# Chain rule for variable exponents

• B
• kolleamm
In summary: Use the chain rule form of the derivative of an exponential function, which @Drakkith wrote (and I modified slightly):##\frac d{dx}\left(e^{-3x^2}\right) = e^{-3x^2} \frac d{dx}(-3x^2) = e^{-3x^2} \cdot -6x = -6xe^{-3x^2}##Thank you everyone for your help!
kolleamm
I understand that when you use the chain rule you multiply the exponent by the number in front and then reduce the power by 1. So the derivative of 2x^3 = 6x^2
I'm confused now however on how you would solve something like e^-3x, the answer turns out to be -3e^-3x

Am I missing a rule? Why isn't it -3xe^(-3x-1) ?

Thanks in advance

As you've seen, the power rule for differentiation is: ##\frac{d}{dx}x^a = ax^{a-1}##
But that's only the case when the variable is raised to an exponent that's a constant. In ##e^x## the exponent itself is the variable, making it an exponential function.
The basic rule for exponential functions is: ##\frac{d}{du}e^u = e^u\frac{d}{du}u##

For your example:
Substituting ##u## for ##-3x##, we get ##\frac{d}{du}e^u = e^u\frac{d}{du}u##
But ##\frac{d}{du}u## is ##\frac{d}{dx}-3x## which becomes ##-3##
So the original equation is: ##\frac{d}{dx}e^{-3x} = -3e^{-3x}##

jedishrfu
kolleamm said:
I understand that when you use the chain rule you multiply the exponent by the number in front and then reduce the power by 1. So the derivative of 2x^3 = 6x^2
I'm confused now however on how you would solve something like e^-3x, the answer turns out to be -3e^-3x

Am I missing a rule? Why isn't it -3xe^(-3x-1) ?
You are using a rule (the power rule) where it isn't applicable.
Power rule: ##\frac d {dx} x^n = nx^{n - 1}##
In a power function, the variable is in the base. The exponent is a constant (or at least is treated as a constant as far as the differentiation is concerned.)

##e^{-3x}## is an exponential function, not a power function. Here the base is a constant, and the exponents is a variable or a variable expression.
Drakkith said:
The basic rule for exponential functions is: ##\frac{d}{du}e^u = e^u\frac{d}{du}u##
Not quite.
##\frac{d}{dx}e^u = e^u\frac{du}{dx}##
Drakkith said:
For your example:
Substituting ##u## for ##-3x##, we get ##\frac{d}{du}e^u = e^u\frac{d}{du}u##
Correcting the above, we have ##\frac{d}{dx}e^u = e^u\frac{du}{dx} = e^{-3x} \cdot -3 = -3e^{-3x}##
Drakkith said:
But ##\frac{d}{du}u## is ##\frac{d}{dx}-3x## which becomes ##-3##
So the original equation is: ##\frac{d}{dx}e^{-3x} = -3e^{-3x}##

kolleamm and Drakkith
Mark44 said:
You are using a rule (the power rule) where it isn't applicable.
Power rule: ##\frac d {dx} x^n = nx^{n - 1}##
In a power function, the variable is in the base. The exponent is a constant (or at least is treated as a constant as far as the differentiation is concerned.)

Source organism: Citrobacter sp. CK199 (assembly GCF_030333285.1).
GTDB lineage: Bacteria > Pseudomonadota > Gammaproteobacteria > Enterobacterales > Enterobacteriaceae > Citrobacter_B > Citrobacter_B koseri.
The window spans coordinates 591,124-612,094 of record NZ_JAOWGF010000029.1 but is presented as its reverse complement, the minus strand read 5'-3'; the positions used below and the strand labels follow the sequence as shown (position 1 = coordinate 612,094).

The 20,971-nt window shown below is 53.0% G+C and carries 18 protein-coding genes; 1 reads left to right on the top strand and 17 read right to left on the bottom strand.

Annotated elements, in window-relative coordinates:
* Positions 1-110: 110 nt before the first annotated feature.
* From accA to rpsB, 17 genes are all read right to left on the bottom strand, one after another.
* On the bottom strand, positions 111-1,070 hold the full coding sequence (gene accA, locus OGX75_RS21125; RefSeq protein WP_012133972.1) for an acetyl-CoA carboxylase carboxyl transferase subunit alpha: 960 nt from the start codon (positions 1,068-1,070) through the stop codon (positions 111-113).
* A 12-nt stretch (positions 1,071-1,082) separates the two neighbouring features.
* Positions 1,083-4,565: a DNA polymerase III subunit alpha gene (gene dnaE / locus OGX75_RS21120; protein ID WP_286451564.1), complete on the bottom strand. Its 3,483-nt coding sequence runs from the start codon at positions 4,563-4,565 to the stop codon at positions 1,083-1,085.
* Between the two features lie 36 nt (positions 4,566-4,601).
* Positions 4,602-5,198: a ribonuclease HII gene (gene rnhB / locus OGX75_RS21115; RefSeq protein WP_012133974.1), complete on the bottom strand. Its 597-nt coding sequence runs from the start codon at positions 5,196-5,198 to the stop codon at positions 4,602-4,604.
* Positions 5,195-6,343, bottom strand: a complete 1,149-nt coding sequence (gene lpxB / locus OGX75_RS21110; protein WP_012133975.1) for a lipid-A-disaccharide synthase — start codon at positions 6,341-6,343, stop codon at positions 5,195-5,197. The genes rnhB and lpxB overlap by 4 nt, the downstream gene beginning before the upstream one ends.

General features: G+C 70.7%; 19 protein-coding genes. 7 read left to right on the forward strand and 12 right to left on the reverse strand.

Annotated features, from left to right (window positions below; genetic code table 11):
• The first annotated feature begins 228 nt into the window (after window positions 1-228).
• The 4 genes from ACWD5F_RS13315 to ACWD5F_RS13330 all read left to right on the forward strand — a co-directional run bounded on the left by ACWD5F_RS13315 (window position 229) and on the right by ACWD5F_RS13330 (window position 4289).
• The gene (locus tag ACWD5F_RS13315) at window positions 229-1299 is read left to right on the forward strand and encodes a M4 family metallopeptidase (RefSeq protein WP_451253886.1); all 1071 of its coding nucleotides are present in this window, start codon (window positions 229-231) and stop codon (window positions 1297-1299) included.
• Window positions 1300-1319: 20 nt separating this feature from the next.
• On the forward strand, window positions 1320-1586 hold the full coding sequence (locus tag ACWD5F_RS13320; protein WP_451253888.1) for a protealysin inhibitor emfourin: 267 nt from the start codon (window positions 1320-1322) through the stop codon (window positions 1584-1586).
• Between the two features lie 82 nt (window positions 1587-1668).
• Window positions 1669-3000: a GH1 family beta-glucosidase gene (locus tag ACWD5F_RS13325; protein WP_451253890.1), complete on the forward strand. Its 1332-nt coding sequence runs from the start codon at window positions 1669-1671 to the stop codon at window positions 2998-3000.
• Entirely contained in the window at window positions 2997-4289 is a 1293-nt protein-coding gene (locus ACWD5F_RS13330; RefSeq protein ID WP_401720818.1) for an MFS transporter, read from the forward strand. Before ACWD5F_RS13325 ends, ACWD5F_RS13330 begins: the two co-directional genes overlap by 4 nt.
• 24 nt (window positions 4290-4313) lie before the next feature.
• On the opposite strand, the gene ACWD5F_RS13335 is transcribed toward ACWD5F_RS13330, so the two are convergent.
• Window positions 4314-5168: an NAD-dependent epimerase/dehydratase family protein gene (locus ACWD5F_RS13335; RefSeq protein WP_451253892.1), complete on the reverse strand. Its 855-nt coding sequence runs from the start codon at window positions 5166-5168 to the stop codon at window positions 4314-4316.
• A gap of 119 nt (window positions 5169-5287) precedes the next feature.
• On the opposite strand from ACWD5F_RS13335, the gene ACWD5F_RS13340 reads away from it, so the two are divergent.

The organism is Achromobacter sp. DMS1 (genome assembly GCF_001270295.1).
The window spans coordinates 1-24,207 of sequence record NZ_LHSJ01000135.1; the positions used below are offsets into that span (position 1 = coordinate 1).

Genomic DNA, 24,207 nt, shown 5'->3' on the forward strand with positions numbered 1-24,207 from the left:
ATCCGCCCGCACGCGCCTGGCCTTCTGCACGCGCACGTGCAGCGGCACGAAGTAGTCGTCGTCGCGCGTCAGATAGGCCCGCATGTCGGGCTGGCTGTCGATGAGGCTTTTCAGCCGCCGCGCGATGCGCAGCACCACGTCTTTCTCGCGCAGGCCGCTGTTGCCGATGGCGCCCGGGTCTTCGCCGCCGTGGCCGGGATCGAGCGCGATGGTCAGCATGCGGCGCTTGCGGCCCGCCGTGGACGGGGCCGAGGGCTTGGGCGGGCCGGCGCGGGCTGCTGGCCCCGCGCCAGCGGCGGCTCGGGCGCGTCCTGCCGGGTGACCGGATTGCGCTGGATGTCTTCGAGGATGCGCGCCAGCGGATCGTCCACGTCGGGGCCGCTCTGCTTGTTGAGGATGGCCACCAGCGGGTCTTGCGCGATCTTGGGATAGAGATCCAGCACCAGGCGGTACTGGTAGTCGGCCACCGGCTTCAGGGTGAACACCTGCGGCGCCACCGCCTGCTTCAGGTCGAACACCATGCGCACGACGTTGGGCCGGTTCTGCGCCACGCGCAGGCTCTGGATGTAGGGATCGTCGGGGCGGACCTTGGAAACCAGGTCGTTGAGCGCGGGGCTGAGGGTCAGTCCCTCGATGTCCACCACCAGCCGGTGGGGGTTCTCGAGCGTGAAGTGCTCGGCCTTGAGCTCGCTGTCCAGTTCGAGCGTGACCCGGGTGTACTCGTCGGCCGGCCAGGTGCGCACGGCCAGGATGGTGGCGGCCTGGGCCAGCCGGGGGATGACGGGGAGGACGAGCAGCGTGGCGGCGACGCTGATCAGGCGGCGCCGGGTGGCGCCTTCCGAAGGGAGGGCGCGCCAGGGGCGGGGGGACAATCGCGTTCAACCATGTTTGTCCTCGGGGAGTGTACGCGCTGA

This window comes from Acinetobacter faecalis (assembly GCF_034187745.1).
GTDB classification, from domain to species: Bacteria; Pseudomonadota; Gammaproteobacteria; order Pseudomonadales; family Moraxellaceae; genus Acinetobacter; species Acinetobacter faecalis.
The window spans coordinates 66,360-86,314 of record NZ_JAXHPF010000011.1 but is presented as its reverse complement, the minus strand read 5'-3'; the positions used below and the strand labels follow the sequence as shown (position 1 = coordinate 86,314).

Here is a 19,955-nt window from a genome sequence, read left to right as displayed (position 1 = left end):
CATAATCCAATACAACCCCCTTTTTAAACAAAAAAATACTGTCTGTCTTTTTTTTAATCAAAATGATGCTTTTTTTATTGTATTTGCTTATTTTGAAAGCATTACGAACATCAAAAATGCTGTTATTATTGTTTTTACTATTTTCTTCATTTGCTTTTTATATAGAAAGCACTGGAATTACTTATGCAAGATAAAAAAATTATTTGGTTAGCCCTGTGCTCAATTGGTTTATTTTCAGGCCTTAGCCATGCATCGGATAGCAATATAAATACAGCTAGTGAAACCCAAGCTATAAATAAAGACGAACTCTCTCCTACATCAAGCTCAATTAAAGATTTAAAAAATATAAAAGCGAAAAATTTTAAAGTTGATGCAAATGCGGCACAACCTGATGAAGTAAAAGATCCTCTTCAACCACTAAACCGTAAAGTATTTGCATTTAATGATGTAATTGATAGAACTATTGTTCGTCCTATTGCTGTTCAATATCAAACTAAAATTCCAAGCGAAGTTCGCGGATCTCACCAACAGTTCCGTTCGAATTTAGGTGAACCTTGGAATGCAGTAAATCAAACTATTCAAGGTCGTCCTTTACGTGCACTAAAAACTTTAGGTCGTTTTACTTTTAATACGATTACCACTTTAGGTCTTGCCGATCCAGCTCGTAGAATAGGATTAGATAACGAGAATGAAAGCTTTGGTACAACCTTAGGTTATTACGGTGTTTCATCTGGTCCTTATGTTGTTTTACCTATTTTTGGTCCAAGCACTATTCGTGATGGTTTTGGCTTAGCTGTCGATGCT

##e^{-3x}## is an exponential function, not a power function. Here the base is a constant, and the exponents is a variable or a variable expression.
Not quite.
##\frac{d}{dx}e^u = e^u\frac{du}{dx}##
Correcting the above, we have ##\frac{d}{dx}e^u = e^u\frac{du}{dx} = e^{-3x} \cdot -3 = -3e^{-3x}##
Did you use the power rule to calculate the derivative of the exponent?

kolleamm said:
Did you use the power rule to calculate the derivative of the exponent?
No, I used the constant multiple rule. That is, ##\frac d{dx} kx = k##, so ##\frac d{dx}(-3x) = -3##.

kolleamm
Mark44 said:
No, I used the constant multiple rule. That is, ##\frac d{dx} kx = k##, so ##\frac d{dx}(-3x) = -3##.
Ah okay , what if the exponent had an exponent? For example if it was -3x^2

kolleamm said:
Ah okay , what if the exponent had an exponent? For example if it was -3x^2
Use the chain rule form of the derivative of an exponential function, which @Drakkith wrote (and I modified slightly):
##\frac d{dx}\left(e^{-3x^2}\right) = e^{-3x^2} \frac d{dx}(-3x^2) = e^{-3x^2} \cdot -6x = -6xe^{-3x^2}##

kolleamm
Thank you everyone

## What is the chain rule for variable exponents?

The chain rule for variable exponents is a mathematical rule used to find the derivative of a function that contains both a variable base and a variable exponent. It is an extension of the basic chain rule in calculus.

## How is the chain rule for variable exponents applied?

The chain rule for variable exponents is applied by first finding the derivative of the outer function (the base) and then multiplying it by the derivative of the inner function (the exponent) multiplied by the natural logarithm of the base.

## Why is the chain rule for variable exponents important?

The chain rule for variable exponents is important because it allows us to find the rate of change of a function that contains both a variable base and a variable exponent. This is especially useful in applications such as physics and economics.

## What are some common mistakes made when using the chain rule for variable exponents?

Some common mistakes made when using the chain rule for variable exponents include forgetting to include the natural logarithm of the base, mixing up the order of the functions, and not properly simplifying the expression before taking the derivative.

## Can the chain rule for variable exponents be applied to all functions?

No, the chain rule for variable exponents can only be applied to functions that contain both a variable base and a variable exponent. It cannot be applied to functions that have a constant base or exponent.

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